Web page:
Robert Weisberg

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Robert Weisberg
Born New York, New York, U.S.
Residence Stanford, California
Citizenship United States
Alma mater City College of New York (BA)
Harvard University (MA, PhD)
Stanford Law School (JD)
Employer Stanford Law School
Known for Scholar of criminal law, and law and literature

Robert I. Weisberg is an American lawyer. He is an Edwin E. Huddleson, Jr. Professor of Law at Stanford Law School,[1] and an expert on criminal law and criminal procedure, as well as a leading scholar in the law and literature movement.[2][3][4]

Weisberg was educated at Bronx High School of Science, and received his B.A. from City College of New York in 1966.[5] He obtained his M.A. and Ph.D. degrees in English from Harvard University in 1967 and 1971.[6] After graduation, he taught English at Skidmore College from 1970 to 1976.[6][7] Weisberg left to attend Stanford Law School, where he received a J.D. in 1979 and was the Editor-in-Chief of the Stanford Law Review.[8] He then served as a law clerk for Judge J. Skelly Wright of the U.S. Court of Appeals for the District of Columbia Circuit, followed by Justice Potter Stewart of the U.S. Supreme Court during the 1980 Term.[7]

In 1981, he joined the faculty at Stanford Law School, where he has won numerous teaching awards, served as special assistant to the provost for faculty recruitment and retention,[9] and co-directs the Stanford Criminal Justice Center.[10][11][12] Weisberg's book, Literary Criticisms of Law,[13] was published in 2000,[14][15] and he is widely quoted in the press on criminal law and criminal procedure.[16][17][18] He also co-authors a criminal law casebook.[19]

References[edit]

  1. ^ "Robert Weisberg | Stanford Law School". Stanford Law School. Retrieved 2017-06-24. 
  2. ^ Peele, Thomas (June 9, 2017). "Derick Almena's lawyer: Ghost Ship leader is being scapegoated". Mercury News. Retrieved June 24, 2017. Robert Weisberg, a criminal expert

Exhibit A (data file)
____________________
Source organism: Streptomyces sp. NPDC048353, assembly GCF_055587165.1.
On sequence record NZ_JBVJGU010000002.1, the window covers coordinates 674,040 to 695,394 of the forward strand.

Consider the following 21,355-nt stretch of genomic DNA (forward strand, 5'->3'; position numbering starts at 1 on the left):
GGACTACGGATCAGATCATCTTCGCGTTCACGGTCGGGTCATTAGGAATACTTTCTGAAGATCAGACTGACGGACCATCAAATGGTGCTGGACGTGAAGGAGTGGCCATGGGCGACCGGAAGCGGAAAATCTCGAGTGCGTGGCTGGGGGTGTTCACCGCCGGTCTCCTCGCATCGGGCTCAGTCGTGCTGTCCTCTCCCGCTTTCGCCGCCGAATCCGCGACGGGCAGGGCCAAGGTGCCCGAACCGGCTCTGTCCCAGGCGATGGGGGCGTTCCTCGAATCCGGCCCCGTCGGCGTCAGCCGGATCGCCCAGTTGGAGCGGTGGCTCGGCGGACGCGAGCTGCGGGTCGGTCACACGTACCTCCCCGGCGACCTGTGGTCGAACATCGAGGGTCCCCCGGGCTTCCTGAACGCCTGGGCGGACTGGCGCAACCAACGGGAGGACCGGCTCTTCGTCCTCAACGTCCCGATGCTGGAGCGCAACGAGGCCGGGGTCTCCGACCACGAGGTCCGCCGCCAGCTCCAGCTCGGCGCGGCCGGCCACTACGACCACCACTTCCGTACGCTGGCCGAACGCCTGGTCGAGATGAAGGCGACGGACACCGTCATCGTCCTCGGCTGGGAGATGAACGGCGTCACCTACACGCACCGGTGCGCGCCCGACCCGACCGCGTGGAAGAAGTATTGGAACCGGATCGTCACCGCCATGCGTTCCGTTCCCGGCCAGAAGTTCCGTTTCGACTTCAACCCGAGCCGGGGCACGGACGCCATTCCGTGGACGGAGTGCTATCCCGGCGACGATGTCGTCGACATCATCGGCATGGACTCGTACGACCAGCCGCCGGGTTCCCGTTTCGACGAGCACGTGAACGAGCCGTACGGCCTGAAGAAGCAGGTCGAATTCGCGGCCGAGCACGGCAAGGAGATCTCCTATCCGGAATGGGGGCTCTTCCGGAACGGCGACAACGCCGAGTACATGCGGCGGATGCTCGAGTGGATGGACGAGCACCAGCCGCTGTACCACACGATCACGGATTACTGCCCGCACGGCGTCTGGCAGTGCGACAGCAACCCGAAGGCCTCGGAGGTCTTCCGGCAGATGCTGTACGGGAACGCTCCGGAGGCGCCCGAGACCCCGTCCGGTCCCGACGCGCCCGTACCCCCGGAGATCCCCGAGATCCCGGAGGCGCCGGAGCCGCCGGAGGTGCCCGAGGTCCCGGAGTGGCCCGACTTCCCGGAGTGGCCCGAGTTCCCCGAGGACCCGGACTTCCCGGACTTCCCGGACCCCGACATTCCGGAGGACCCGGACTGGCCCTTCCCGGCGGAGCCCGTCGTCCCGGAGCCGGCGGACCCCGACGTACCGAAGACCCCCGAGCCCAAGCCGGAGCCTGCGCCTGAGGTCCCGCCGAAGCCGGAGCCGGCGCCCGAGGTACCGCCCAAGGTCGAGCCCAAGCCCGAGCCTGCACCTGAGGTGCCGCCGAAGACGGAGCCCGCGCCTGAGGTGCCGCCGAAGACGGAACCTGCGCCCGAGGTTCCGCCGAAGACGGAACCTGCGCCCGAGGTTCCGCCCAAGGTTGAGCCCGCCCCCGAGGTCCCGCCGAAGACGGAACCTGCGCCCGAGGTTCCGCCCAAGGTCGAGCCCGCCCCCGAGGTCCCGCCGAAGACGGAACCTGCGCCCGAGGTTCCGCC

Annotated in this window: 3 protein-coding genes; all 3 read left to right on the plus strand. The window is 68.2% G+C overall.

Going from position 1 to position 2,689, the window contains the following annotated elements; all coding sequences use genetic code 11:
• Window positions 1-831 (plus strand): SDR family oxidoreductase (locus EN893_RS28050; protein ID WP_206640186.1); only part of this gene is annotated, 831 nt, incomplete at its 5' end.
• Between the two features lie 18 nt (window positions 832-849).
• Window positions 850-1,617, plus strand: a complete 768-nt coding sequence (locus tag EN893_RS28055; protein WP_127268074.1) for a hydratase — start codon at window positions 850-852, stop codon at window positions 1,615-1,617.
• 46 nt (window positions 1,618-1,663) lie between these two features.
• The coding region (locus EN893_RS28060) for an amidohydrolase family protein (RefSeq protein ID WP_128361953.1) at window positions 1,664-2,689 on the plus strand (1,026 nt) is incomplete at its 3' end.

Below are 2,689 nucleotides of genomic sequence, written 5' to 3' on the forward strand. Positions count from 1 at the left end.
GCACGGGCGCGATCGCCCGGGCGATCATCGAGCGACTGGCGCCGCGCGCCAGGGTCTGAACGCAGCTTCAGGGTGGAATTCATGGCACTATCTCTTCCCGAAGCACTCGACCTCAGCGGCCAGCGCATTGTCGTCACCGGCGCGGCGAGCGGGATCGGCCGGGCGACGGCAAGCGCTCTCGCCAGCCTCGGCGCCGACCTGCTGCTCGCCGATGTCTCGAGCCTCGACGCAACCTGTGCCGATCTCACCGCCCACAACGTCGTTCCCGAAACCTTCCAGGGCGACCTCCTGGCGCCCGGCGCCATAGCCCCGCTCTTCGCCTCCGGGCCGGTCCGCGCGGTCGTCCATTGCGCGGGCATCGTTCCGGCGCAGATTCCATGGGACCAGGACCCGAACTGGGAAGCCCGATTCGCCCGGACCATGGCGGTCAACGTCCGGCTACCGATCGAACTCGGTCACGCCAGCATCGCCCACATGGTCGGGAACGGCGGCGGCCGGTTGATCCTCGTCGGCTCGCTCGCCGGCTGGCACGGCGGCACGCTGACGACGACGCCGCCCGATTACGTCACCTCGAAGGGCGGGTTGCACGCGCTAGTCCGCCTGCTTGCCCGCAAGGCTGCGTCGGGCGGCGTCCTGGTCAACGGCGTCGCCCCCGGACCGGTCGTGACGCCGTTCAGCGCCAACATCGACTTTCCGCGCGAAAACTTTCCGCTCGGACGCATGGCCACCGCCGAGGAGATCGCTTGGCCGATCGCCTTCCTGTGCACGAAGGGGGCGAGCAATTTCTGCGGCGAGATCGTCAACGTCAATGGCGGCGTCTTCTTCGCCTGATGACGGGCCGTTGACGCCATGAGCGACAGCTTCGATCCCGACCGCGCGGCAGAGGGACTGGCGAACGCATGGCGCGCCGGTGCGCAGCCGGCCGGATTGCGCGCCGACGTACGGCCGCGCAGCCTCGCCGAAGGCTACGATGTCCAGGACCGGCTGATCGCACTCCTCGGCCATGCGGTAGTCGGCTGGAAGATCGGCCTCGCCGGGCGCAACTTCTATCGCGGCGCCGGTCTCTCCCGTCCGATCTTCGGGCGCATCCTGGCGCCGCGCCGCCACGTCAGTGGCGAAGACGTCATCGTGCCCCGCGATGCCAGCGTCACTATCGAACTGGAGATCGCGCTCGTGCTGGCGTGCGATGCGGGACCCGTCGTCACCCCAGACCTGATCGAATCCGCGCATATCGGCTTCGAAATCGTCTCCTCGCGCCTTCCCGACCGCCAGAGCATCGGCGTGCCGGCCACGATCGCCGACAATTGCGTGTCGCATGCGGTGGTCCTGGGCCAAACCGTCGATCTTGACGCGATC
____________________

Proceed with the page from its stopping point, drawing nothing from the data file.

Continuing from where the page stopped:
3. ^ Xu, Qi (October 16, 2015). "Law school to offer rape law course". Yale Daily News. Retrieved 2017-06-24. 
  4. ^ Veklerov, Kimberly (June 13, 2017). "Contra Costa DA faces rare jury trial that could end in his ouster". San Francisco Chronicle. Retrieved June 24, 2017. 
  5. ^ "Entry for Robert Weinberg". California Bar Association. Retrieved June 24, 2017. 
  6. ^ a b Ray, Elaine (May 19, 1999). "'Academic vagabond' finds little difference in teaching literature, law". Stanford Report. Retrieved June 24, 2017. 
  7. ^ a b "Faculty Bios-Robert Weisberg" (PDF). Stanford Law School Bulletin, 1992. 1992. p. 8. Retrieved June 24, 2017. 
  8. ^ "Faculty News: Weisberg Appointed to the California Judicial Council's Advisory Committee". Stanford University Faculty News. May 31, 2016. Retrieved June 24, 2017. 
  9. ^ Gorlick, Adam (August 20, 2008). "Study shows hiring of dual-career academic couples is on the rise". Stanford News. Retrieved June 24, 2017. 
  10. ^ Parker, Clifton B. (December 9, 2014). "Grand jury system flawed in Ferguson case but still valuable for investigations, Stanford law professor says". Stanford News. Retrieved June 24, 2017. Robert Weisberg is an expert in criminal justice and serves as faculty co-director of the Stanford Criminal Justice Center 
  11. ^ Margolick, David (May 22, 1983). "The Trouble With America's Law Schools". New York Times. Retrieved June 24, 2017. 
  12. ^ "Robert Weisberg, JD, PhD Biography". Felon Voting Home Page. ProCon.org. Retrieved June 24, 2017. 
  13. ^ Binder, Guyora; Weisberg, Robert (2000). Literary Criticisms of Law. Princeton, NJ: Princeton University Press. ISBN 1400823633. Retrieved June 24, 2017. 
  14. ^ Posner, Richard A. (2000). "What Has Modern Literary Theory to Offer Law? (reviewing Guyora Binder & Robert Weisberg, Literary Criticisms of Law (2000))". Stanford Law Review. Chicago Unbound. 53: 195. Retrieved June 24, 2017.  Generally critical, but "contains many shrewd and even pungent passages."
  15. ^ Ravitch, Frank (October 19, 2004). "Book Review, Guyora Binder and Robert Weisberg, Literary Criticisms of Law". MSU Legal Studies Research Paper No. 02-11. SSRN. Retrieved June 24, 2017. some useful insights 
  16. ^ Kilduff, Marshall (July 3, 2015). "Marshall - Quotes of the Week". San Francisco Chronicle. Retrieved June 24, 2017. Crime expert Robert Weisberg 
  17. ^ Liptak, Adam (November 18, 2007). "Studies spark new execution debate". Boston Globe. Boston.com. New York Times News Service. Retrieved June 24, 2017. 
  18. ^ Savage, Charlie (September 14, 2004). "Figure accused in GOP eavesdropping sues over probe". Boston Globe. Boston.com. Retrieved June 24, 2017. 
  19. ^ Kaplan, John; Weisberg, Robert; Binder, Guyora, eds. (2016). Criminal Law: Cases and Materials (8th ed.). Wolters Kluwer Law & Business, Aspen Casebook Series. ISBN 1454881704. 

Selected publications[edit]

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